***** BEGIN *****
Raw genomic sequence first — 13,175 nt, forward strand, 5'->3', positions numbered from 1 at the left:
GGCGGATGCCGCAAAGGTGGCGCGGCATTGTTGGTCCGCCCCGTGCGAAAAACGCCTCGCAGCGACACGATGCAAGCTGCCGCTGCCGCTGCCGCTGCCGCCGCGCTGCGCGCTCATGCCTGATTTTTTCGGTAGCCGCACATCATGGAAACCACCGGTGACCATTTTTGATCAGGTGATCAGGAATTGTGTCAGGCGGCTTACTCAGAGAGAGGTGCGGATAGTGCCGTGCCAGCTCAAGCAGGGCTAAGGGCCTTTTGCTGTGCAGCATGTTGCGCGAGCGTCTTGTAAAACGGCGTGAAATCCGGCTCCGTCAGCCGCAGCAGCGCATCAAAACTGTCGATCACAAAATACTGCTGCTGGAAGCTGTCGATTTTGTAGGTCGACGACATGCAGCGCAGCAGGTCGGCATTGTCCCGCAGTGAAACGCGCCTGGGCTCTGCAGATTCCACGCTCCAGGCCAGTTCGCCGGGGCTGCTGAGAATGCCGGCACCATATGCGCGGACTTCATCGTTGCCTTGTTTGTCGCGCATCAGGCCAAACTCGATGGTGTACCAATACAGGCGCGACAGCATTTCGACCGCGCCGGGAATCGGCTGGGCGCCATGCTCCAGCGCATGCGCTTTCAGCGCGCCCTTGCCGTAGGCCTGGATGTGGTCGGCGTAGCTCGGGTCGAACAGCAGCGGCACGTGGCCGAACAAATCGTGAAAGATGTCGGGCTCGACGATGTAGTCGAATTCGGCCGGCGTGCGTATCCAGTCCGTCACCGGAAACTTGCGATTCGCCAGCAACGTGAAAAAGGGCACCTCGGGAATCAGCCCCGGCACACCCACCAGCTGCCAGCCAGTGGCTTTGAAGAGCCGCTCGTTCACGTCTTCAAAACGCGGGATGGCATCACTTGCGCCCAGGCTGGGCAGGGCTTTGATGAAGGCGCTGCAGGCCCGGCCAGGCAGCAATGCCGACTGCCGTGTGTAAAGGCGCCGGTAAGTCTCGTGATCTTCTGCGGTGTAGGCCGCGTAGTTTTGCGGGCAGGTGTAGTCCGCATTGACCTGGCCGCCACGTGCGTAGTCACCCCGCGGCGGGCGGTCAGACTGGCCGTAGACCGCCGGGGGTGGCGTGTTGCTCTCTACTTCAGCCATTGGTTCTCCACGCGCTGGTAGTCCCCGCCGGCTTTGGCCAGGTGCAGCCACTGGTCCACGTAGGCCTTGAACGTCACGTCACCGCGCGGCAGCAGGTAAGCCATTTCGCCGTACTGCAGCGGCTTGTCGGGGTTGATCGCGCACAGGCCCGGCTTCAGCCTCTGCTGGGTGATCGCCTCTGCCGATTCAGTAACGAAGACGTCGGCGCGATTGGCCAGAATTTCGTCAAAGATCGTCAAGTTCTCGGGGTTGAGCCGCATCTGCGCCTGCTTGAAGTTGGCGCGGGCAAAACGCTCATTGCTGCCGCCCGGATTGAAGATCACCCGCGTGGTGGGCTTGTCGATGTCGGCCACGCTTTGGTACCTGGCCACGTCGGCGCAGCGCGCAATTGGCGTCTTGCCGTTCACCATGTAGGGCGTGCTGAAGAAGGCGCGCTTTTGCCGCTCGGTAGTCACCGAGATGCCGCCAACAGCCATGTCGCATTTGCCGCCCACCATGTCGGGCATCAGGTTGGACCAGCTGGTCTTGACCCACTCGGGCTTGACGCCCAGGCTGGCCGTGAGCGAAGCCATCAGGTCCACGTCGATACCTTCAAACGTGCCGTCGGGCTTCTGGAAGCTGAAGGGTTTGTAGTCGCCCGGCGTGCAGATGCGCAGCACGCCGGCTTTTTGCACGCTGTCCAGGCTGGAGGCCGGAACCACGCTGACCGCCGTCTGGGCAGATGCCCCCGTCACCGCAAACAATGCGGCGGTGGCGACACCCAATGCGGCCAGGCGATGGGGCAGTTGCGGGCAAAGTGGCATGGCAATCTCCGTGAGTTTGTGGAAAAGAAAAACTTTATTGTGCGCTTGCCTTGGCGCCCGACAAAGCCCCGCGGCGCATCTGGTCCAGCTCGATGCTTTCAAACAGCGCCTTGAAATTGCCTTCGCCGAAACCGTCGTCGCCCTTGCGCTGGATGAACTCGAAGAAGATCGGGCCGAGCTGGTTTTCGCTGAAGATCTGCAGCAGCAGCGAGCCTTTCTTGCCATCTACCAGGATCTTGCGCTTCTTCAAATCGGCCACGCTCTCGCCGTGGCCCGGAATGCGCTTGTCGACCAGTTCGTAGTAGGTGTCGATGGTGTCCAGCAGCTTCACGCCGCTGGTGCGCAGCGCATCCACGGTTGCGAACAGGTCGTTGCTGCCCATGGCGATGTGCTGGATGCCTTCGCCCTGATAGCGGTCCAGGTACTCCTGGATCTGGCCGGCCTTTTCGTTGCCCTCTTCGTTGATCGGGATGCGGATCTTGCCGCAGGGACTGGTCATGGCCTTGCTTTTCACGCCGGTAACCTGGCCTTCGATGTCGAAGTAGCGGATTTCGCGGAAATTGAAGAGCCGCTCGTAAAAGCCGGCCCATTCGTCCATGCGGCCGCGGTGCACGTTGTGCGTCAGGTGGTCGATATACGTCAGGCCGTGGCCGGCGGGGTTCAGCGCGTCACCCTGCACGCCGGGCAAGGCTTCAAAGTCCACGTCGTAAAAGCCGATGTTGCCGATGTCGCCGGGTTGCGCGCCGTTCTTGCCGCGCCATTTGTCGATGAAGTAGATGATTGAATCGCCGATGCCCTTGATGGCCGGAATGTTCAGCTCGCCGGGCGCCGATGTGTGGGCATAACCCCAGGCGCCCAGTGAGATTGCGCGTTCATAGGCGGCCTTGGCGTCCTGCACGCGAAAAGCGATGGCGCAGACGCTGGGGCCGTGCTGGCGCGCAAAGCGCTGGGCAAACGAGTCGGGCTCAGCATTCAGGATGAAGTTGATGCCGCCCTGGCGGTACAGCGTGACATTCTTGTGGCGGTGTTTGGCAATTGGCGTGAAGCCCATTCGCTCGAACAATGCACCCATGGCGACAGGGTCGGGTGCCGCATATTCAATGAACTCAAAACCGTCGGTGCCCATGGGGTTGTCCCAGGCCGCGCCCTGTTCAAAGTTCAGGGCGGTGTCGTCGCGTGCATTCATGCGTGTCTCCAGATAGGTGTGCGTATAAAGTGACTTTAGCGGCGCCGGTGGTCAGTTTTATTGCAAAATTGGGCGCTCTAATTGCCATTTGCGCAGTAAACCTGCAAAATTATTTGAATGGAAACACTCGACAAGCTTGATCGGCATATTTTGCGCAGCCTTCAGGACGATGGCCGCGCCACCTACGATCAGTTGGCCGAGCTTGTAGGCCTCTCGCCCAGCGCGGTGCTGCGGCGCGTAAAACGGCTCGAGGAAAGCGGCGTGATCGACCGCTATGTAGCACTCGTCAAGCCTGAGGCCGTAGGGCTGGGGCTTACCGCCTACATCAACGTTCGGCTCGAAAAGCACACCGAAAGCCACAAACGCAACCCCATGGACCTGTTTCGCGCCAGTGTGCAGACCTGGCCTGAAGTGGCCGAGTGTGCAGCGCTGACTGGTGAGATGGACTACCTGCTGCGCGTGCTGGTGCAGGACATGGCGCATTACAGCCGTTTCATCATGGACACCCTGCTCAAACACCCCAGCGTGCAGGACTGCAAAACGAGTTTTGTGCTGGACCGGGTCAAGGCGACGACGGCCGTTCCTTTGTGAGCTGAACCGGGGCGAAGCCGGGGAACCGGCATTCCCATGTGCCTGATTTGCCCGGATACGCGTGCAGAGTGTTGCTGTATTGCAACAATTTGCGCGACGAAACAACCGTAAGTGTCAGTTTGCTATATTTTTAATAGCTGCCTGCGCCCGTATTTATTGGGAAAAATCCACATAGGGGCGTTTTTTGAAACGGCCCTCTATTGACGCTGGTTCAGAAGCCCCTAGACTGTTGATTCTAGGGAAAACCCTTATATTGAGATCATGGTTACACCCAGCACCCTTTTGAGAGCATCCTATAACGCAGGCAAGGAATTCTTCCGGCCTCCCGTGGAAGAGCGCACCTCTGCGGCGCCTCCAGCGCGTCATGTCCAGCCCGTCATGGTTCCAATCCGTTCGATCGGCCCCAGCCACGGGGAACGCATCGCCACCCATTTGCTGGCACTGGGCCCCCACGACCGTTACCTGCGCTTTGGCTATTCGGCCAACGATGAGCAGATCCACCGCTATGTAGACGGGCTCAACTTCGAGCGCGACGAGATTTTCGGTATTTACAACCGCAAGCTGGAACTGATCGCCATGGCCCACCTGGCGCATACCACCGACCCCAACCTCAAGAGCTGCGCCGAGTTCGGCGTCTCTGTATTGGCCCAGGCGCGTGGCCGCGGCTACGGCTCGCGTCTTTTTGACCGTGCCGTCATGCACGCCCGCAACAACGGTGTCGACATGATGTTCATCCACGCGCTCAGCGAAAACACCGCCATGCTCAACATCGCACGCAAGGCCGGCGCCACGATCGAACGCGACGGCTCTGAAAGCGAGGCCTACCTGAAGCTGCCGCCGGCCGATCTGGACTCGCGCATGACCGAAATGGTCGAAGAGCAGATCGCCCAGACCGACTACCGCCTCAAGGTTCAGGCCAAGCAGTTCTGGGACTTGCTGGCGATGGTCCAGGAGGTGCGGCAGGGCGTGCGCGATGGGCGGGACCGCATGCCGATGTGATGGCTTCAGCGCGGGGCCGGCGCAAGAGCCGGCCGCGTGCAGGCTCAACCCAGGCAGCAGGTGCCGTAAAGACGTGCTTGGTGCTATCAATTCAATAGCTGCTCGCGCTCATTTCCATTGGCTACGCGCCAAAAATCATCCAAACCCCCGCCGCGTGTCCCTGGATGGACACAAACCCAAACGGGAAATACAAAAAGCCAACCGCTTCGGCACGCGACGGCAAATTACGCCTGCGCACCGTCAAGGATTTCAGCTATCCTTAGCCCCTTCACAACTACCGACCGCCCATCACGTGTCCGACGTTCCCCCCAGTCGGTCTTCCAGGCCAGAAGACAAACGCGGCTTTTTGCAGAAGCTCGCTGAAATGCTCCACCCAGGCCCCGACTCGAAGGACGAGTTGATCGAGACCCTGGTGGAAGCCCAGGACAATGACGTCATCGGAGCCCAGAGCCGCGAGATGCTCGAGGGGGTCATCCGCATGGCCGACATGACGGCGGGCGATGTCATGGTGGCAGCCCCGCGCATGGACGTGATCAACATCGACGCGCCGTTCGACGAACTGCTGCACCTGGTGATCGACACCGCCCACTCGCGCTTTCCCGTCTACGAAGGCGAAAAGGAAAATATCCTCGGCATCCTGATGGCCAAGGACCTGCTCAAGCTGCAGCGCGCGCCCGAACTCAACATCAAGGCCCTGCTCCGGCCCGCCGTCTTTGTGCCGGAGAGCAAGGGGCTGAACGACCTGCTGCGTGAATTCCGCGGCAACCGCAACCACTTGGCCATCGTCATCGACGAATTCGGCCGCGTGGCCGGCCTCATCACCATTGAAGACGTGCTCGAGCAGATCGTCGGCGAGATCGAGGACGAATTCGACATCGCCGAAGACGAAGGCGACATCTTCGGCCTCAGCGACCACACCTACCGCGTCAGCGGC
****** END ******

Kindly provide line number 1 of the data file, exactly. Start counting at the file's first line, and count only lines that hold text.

Raw genomic sequence first — 13,175 nt, forward strand, 5'->3', positions numbered from 1 at the left: